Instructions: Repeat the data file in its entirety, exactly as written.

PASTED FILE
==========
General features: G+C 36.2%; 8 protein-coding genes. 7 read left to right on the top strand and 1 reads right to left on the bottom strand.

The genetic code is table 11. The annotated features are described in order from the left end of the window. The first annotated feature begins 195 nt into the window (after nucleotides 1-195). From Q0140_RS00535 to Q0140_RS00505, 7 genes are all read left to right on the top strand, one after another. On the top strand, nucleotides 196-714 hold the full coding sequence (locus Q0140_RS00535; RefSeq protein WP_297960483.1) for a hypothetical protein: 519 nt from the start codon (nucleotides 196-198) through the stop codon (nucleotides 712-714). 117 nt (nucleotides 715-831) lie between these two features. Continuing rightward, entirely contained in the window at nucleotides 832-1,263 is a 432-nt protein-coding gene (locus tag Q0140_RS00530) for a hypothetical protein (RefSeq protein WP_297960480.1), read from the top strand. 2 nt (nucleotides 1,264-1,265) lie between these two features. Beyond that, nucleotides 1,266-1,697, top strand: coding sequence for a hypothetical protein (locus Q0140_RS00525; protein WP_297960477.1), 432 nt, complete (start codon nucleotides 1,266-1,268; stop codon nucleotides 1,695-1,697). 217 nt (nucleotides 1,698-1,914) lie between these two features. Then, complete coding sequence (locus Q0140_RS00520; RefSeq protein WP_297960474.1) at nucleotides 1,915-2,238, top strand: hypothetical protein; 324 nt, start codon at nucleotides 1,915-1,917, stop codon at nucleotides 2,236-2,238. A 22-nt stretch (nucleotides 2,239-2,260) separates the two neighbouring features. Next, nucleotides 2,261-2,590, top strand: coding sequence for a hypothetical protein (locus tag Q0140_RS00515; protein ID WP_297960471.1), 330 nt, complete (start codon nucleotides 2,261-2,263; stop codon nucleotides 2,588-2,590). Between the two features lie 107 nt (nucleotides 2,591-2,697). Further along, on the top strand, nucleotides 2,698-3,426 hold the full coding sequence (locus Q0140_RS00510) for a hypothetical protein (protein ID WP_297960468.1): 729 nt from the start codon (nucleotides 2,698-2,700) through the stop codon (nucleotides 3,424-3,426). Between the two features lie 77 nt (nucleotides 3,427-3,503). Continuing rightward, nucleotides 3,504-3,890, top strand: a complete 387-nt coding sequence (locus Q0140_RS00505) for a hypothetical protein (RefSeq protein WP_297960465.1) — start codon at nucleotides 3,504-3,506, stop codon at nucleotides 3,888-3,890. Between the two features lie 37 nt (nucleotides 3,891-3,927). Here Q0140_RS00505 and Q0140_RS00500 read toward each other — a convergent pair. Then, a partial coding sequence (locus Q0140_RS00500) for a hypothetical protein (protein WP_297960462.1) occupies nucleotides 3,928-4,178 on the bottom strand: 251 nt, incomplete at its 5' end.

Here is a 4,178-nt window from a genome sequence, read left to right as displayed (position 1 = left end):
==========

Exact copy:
General features: G+C 36.2%; 8 protein-coding genes. 7 read left to right on the top strand and 1 reads right to left on the bottom strand.

The genetic code is table 11. The annotated features are described in order from the left end of the window. The first annotated feature begins 195 nt into the window (after nucleotides 1-195). From Q0140_RS00535 to Q0140_RS00505, 7 genes are all read left to right on the top strand, one after another. On the top strand, nucleotides 196-714 hold the full coding sequence (locus Q0140_RS00535; RefSeq protein WP_297960483.1) for a hypothetical protein: 519 nt from the start codon (nucleotides 196-198) through the stop codon (nucleotides 712-714). 117 nt (nucleotides 715-831) lie between these two features. Continuing rightward, entirely contained in the window at nucleotides 832-1,263 is a 432-nt protein-coding gene (locus tag Q0140_RS00530) for a hypothetical protein (RefSeq protein WP_297960480.1), read from the top strand. 2 nt (nucleotides 1,264-1,265) lie between these two features. Beyond that, nucleotides 1,266-1,697, top strand: coding sequence for a hypothetical protein (locus Q0140_RS00525; protein WP_297960477.1), 432 nt, complete (start codon nucleotides 1,266-1,268; stop codon nucleotides 1,695-1,697). 217 nt (nucleotides 1,698-1,914) lie between these two features. Then, complete coding sequence (locus Q0140_RS00520; RefSeq protein WP_297960474.1) at nucleotides 1,915-2,238, top strand: hypothetical protein; 324 nt, start codon at nucleotides 1,915-1,917, stop codon at nucleotides 2,236-2,238. A 22-nt stretch (nucleotides 2,239-2,260) separates the two neighbouring features. Next, nucleotides 2,261-2,590, top strand: coding sequence for a hypothetical protein (locus tag Q0140_RS00515; protein ID WP_297960471.1), 330 nt, complete (start codon nucleotides 2,261-2,263; stop codon nucleotides 2,588-2,590). Between the two features lie 107 nt (nucleotides 2,591-2,697). Further along, on the top strand, nucleotides 2,698-3,426 hold the full coding sequence (locus Q0140_RS00510) for a hypothetical protein (protein ID WP_297960468.1): 729 nt from the start codon (nucleotides 2,698-2,700) through the stop codon (nucleotides 3,424-3,426). Between the two features lie 77 nt (nucleotides 3,427-3,503). Continuing rightward, nucleotides 3,504-3,890, top strand: a complete 387-nt coding sequence (locus Q0140_RS00505) for a hypothetical protein (RefSeq protein WP_297960465.1) — start codon at nucleotides 3,504-3,506, stop codon at nucleotides 3,888-3,890. Between the two features lie 37 nt (nucleotides 3,891-3,927). Here Q0140_RS00505 and Q0140_RS00500 read toward each other — a convergent pair. Then, a partial coding sequence (locus Q0140_RS00500) for a hypothetical protein (protein WP_297960462.1) occupies nucleotides 3,928-4,178 on the bottom strand: 251 nt, incomplete at its 5' end.

Here is a 4,178-nt window from a genome sequence, read left to right as displayed (position 1 = left end):